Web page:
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mean?

I have seen List<Int> which means colllection of int types but node<T>? How can that be explained?
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Expert Comment

by:Mike Tomlinson
ID: 35501997
The "Next" reference member will point to another instance of the Node class having the same specified type.
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Assisted Solution

by:anarki_jimbel
anarki_jimbel earned 668 total points
ID: 35502075
Obviously, node may contain objects of a reference type 'T' only, same as List may contain items of type T only.

I guess that the Node class represents some node in a data structure like a tree or graph etc.

In other words, when you create a Node you have to create it for a, say, some class Book (e.g.). Or class Employee. Or class Mummal. Etc.

The main idea of Generics is that you don't need to create specialized classes like EmployeeNode, DepartmentNode, GroupNode etc. To describe , e.g., a structure of your organization you may build different trees or graph using Generic Node class creating an instance for a specialized class.
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by:ssnkumar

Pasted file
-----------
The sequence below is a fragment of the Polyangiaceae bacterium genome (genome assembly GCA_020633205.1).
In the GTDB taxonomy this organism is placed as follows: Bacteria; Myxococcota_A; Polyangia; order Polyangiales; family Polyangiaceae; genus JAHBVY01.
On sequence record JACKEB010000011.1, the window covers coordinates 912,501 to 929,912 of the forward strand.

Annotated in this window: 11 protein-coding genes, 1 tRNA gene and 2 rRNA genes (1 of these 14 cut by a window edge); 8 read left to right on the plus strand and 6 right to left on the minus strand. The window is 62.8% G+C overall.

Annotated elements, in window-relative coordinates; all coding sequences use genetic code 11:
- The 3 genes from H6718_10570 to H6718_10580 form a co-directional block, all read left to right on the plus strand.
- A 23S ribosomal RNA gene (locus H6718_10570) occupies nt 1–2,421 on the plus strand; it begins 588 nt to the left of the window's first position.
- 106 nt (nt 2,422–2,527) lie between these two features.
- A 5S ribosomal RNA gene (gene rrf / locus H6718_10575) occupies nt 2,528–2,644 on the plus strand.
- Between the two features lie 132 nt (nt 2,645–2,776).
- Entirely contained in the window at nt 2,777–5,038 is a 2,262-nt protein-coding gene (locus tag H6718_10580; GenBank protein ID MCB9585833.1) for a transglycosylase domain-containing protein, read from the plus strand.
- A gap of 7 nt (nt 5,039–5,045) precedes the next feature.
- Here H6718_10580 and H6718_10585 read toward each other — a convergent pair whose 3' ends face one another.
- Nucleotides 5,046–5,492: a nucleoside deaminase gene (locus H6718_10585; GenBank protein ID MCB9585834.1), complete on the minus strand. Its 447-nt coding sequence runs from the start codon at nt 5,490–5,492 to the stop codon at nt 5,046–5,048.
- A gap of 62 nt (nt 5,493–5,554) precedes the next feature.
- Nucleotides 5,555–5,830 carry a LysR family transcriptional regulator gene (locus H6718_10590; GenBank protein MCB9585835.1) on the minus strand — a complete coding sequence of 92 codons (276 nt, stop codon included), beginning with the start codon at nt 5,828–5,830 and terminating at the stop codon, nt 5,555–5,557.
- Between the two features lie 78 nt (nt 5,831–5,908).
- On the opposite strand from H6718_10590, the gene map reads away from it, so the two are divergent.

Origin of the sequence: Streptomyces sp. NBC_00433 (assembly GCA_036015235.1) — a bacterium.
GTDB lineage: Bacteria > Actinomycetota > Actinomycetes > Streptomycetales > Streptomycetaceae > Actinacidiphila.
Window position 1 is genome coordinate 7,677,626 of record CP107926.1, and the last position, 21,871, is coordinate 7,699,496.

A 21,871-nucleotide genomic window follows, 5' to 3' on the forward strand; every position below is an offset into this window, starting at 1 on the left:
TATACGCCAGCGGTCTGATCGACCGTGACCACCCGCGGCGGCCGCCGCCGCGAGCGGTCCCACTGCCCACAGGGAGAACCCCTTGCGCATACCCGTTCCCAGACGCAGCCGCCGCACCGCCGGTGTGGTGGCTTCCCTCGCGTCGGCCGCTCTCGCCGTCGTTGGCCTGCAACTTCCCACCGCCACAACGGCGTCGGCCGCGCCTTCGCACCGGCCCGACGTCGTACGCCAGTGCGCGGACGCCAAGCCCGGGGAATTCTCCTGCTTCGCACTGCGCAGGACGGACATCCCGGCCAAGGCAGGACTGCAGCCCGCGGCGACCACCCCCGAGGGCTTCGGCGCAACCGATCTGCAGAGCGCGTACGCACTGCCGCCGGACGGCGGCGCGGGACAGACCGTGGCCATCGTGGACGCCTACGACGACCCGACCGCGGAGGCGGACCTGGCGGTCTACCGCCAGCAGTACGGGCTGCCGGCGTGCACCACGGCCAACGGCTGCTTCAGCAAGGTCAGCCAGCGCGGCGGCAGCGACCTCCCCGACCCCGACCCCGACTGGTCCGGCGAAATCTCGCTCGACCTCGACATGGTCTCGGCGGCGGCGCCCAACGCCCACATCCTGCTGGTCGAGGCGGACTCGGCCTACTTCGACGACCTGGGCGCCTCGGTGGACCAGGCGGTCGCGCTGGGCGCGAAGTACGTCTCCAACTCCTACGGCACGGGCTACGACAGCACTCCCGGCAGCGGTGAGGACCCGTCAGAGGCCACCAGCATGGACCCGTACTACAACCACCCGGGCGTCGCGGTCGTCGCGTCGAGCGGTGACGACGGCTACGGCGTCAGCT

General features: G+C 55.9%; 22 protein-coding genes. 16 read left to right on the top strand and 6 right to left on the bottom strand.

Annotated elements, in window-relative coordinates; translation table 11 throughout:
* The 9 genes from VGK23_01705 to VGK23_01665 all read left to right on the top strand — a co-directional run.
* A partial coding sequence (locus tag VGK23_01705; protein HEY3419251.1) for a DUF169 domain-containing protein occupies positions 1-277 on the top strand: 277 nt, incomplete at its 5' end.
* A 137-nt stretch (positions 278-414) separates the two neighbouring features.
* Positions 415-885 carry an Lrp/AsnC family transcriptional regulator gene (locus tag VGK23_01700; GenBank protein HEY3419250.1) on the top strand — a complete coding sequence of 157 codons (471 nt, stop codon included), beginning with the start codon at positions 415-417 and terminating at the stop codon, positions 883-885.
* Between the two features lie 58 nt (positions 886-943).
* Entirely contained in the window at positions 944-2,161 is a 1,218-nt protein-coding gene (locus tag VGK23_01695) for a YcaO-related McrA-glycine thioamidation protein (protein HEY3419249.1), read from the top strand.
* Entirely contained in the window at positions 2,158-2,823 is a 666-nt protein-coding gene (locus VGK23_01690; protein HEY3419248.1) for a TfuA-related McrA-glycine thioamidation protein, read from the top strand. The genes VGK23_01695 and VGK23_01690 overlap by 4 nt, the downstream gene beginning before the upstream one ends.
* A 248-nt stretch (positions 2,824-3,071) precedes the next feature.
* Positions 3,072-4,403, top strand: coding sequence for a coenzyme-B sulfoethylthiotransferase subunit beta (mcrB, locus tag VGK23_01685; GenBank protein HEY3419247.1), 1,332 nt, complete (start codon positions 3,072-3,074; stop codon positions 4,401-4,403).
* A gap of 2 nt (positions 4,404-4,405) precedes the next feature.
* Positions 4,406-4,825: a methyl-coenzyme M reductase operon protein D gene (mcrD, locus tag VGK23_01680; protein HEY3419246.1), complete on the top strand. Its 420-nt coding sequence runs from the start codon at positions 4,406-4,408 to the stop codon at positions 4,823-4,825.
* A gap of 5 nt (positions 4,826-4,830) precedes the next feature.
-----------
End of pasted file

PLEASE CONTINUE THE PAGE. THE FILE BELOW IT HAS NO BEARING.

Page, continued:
ssnkumar earned 332 total points
ID: 35502792
> Part but what does
>
> Node<T>
> mean?

Node is the name of the class and T is its type.
Actually T stands for Template.
So, while writing the class definition of Node, we want to make it work for all the types (or we don't know what type will come later).
When the object is instantiated, at that time a type will be passed.
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by:Navneet
Navneet earned 332 total points
ID: 35503178
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Author Comment

by:TheCommunicator
ID: 35506849
Thank you for the explanation guys, That was really helpful. One last question:

So List<int> is a collection which can only contain int types.
forget about T. If we strictly talk about node<String> then that means that class Node can be instantiated with only string obkects?
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Expert Comment

by:Mike Tomlinson
ID: 35506963
That's correct...anywhere you saw "T" before would now be replaced with "string" as if it had been hard-coded that way.
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Assisted Solution

by:OklahomaDave
OklahomaDave earned 668 total points
ID: 35507021
You could, in a way, think of the term in the < > markers as a declarative parameter to the Generic, and the parameter is the type you want for that particular object.
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Author Comment

by:TheCommunicator
ID: 35507099
So to conclude I have declared a generic lass then I can not instantiate class like other regular instantiation like:

Node SampleNode = new Node();

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I HAVE TO:
Node<String> samplenode = new Node<String>():

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would that be a correct statement?
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Expert Comment

by:OklahomaDave
ID: 35507288
You've got it!
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Author Comment

by:TheCommunicator
ID: 35507813
Perfect!! thanks guys.........